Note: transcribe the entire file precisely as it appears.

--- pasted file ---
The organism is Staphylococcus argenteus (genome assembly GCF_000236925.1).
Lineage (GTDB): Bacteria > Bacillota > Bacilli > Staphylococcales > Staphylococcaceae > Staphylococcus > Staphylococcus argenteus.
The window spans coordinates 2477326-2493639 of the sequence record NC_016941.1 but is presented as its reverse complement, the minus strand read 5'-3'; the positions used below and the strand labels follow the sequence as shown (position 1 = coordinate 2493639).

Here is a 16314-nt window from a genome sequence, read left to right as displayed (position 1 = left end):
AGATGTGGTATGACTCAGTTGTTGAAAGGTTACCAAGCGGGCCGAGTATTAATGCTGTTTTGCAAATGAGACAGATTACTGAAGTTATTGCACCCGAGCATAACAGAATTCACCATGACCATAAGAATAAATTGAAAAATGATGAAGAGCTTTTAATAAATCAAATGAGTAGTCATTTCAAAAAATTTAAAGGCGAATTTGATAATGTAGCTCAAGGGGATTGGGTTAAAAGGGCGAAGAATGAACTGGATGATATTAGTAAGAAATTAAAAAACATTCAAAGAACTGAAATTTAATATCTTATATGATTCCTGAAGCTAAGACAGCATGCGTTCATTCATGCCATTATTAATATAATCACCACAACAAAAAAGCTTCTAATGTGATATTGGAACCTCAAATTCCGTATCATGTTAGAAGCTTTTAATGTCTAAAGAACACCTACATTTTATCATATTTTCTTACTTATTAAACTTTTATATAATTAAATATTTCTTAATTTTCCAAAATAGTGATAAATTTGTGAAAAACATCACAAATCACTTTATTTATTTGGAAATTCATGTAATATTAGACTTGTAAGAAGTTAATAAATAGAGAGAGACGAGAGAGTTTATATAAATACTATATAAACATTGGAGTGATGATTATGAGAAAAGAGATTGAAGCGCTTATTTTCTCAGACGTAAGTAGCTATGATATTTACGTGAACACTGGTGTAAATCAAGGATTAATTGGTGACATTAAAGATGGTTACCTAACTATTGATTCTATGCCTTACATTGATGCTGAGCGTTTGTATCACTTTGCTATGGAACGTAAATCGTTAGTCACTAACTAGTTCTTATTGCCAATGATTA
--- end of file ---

The organism is Staphylococcus argenteus (genome assembly GCF_000236925.1).
Lineage (GTDB): Bacteria > Bacillota > Bacilli > Staphylococcales > Staphylococcaceae > Staphylococcus > Staphylococcus argenteus.
The window spans coordinates 2477326-2493639 of the sequence record NC_016941.1 but is presented as its reverse complement, the minus strand read 5'-3'; the positions used below and the strand labels follow the sequence as shown (position 1 = coordinate 2493639).

Here is a 16314-nt window from a genome sequence, read left to right as displayed (position 1 = left end):
AGATGTGGTATGACTCAGTTGTTGAAAGGTTACCAAGCGGGCCGAGTATTAATGCTGTTTTGCAAATGAGACAGATTACTGAAGTTATTGCACCCGAGCATAACAGAATTCACCATGACCATAAGAATAAATTGAAAAATGATGAAGAGCTTTTAATAAATCAAATGAGTAGTCATTTCAAAAAATTTAAAGGCGAATTTGATAATGTAGCTCAAGGGGATTGGGTTAAAAGGGCGAAGAATGAACTGGATGATATTAGTAAGAAATTAAAAAACATTCAAAGAACTGAAATTTAATATCTTATATGATTCCTGAAGCTAAGACAGCATGCGTTCATTCATGCCATTATTAATATAATCACCACAACAAAAAAGCTTCTAATGTGATATTGGAACCTCAAATTCCGTATCATGTTAGAAGCTTTTAATGTCTAAAGAACACCTACATTTTATCATATTTTCTTACTTATTAAACTTTTATATAATTAAATATTTCTTAATTTTCCAAAATAGTGATAAATTTGTGAAAAACATCACAAATCACTTTATTTATTTGGAAATTCATGTAATATTAGACTTGTAAGAAGTTAATAAATAGAGAGAGACGAGAGAGTTTATATAAATACTATATAAACATTGGAGTGATGATTATGAGAAAAGAGATTGAAGCGCTTATTTTCTCAGACGTAAGTAGCTATGATATTTACGTGAACACTGGTGTAAATCAAGGATTAATTGGTGACATTAAAGATGGTTACCTAACTATTGATTCTATGCCTTACATTGATGCTGAGCGTTTGTATCACTTTGCTATGGAACGTAAATCGTTAGTCACTAACTAGTTCTTATTGCCAATGATTA